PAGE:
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Legalized pot use vs. employer drug testing

A man smokes marijuana

A man smokes marijuana during a pro-marijuana rally at Civic Center Park with the Colorado State Capitol Building in the background. The state recently legalized the drug for recreational use, which has raised questions about employers' right to drug test. 

The lawsuit Brandon Coats filed against his former employer Dish Network stemmed from anger.

Coats was angry because Dish Network fired him in 2010 after his random drug test came back positive for traces of pot.

Coats had been upfront about his pot use. As a quadriplegic with powerful muscle spasms that make it hard to stay still while seated in his wheelchair, Coats used medical marijuana to calm his muscles and allow him to function.

“In the part of my body where I'm paralyzed, my body tries to send signals to my head, and it doesn't get through and gets sent back down, and what that causes is for my muscles to flex really hard,” Coats said.

Coats used to take other medications. But he says none worked as well as marijuana with so few side effects. He explained this his employers at Dish Network in 2010, when his random drug test came back positive. But the company decided to fire him, citing the positive drug test as the reason. They told Coats he could reapply for his job, if he could pass a drug test.

But Coats took another path. He sued Dish Network, claiming the marijuana he uses is just like any other medicine. Coats has a medical marijuana card issued by Colorado. His use of marijuana was and continues to be legal in the state.

But Coats lost in state court and at the appellate level, where a three-judge panel ruled last spring that even though Coats’ marijuana use was legal in the state, it was illegal under federal law, so Dish Network had a right to fire him.

The case did not end there. Coats appealed to the Colorado Supreme Court, which has agreed to consider the case. Legal experts in the state expect the court to hear arguments over the summer and rule by early fall.

“Employers really need to keep an eye on this decision. It’s not just Mr. Coats,” said Vance Knapp, a labor law attorney who advises Fortune 500 companies at the Denver-based firm Sherman & Howard. “If the Colorado Supreme Court were to rule in Mr. Coats’ favor, that sort of decision would help other proponents of marijuana use in other states and other jurisdictions to support their argument that employees should have protections for using marijuana,” Knapp said.

Right now, there are few if any such protections. All 50 states allow employers to restrict marijuana use, and employees are often surprised that even though marijuana use may be legalized in their state, they can still face sanctions or dismissal by their employers if they test positive for the drug, according to Knapp. 

The Coats case in Colorado could prove a test for that precedent because the state has not only legalized marijuana, but also has a law on the books that explicitly protects workers’ lawful activities outside of work.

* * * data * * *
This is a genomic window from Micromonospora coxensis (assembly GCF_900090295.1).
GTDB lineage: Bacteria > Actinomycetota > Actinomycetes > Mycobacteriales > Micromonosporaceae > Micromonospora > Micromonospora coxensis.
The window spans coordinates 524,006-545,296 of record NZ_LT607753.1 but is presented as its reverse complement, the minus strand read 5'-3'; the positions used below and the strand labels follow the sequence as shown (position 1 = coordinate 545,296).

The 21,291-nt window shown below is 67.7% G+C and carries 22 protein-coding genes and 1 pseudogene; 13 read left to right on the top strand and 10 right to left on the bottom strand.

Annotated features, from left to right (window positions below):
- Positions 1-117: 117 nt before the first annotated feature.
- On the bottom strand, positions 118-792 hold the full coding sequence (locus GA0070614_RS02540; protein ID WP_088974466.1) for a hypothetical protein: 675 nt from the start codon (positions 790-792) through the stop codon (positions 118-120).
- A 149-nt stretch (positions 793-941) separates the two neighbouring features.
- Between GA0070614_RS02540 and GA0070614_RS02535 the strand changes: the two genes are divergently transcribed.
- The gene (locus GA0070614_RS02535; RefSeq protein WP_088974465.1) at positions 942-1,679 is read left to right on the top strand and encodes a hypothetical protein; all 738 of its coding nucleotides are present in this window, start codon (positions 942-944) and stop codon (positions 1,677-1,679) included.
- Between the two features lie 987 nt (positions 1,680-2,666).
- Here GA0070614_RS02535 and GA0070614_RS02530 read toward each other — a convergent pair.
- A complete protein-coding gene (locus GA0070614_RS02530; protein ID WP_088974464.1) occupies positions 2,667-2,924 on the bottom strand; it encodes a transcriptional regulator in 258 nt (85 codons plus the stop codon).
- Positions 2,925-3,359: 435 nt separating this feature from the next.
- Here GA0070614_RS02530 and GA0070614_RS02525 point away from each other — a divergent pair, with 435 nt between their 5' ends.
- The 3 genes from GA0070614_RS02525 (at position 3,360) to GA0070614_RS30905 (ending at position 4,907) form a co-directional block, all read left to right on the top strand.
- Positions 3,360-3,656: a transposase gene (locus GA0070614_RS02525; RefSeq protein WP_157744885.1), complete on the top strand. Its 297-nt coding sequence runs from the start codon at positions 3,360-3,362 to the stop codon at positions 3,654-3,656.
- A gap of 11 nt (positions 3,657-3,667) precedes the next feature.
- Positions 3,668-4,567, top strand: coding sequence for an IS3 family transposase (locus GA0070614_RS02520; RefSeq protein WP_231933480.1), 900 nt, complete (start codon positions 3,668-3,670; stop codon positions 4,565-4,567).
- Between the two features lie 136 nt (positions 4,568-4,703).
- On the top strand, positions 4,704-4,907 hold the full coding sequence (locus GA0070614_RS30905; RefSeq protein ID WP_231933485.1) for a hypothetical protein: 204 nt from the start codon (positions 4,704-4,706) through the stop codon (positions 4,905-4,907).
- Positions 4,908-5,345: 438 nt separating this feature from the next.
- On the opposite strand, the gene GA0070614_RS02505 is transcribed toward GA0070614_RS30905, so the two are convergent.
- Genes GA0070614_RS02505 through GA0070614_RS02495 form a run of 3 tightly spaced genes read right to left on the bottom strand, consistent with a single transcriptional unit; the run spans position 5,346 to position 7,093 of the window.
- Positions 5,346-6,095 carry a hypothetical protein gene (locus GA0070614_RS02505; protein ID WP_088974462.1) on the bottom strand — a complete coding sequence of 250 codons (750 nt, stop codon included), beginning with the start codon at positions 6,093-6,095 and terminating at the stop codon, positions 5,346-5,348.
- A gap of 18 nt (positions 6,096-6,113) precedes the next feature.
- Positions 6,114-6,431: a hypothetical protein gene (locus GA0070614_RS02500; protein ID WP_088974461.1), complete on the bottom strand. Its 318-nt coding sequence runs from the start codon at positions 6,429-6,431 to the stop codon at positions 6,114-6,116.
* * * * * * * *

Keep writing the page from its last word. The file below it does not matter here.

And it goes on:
The question then comes down to whether marijuana use is lawful. The appellate court said it is not enough for the activity to be lawful under state law, it also has to be lawful under federal law.

If the Colorado Supreme Court reverses that ruling, it would create headaches for businesses around the country, which could find themselves with employees demanding protected status for their marijuana use, Knapp said.

Meanwhile, employers in Colorado and elsewhere are not waiting for a resolution to Brandon Coats’ case. They have been ramping up their drug testing ever since the state legalized recreational marijuana in January, according to a survey by the Mountain States Employers Council, a membership organization that helps companies with human resources issues.

Employers are worried about the costs of substance abuse, says Curtis Graves, a staff attorney with the council.

“There’s a great deal of statistics out that drug use and alcohol, cost employers an enormous amount of money, in the hundreds of millions of dollars a year. So, the marketing message is that by drug testing, they can save money,” Graves said, adding that employers are also concerned about potential liability costs if there is an accident and an employee tests positive for pot use.

A government-sponsored survey conducted in the 1990s did find that drug and alcohol use was costing the U.S. economy $276 billion a year. But proponents of marijuana say the drug is being unfairly targeted. Most employers don’t test for alcohol use, for example. And there are questions as to the science and accuracy of drug tests that find inactive marijuana compounds in people’s bodies (such compounds can remain in someone’s system weeks after they last consumed marijuana).

Michael Evans, the attorney who represents Coats, says that goes to the heart of their case. Dish Network did not know when Coats had taken the marijuana before deciding to fire him. All the company knew was that he had taken it at some point in the recent past. And that is not good enough, says Evans.

“It's about giving the [drug testing] laboratory the right instructions,” Evans said. “If they want to fire somebody that is high on marijuana, they can and they should. Just like they should fire somebody that came in drunk as a skunk after lunch, after having too many margaritas.”

But, Evans adds, employers should not fire someone who is taking marijuana in their own time and who is not intoxicated at work. 

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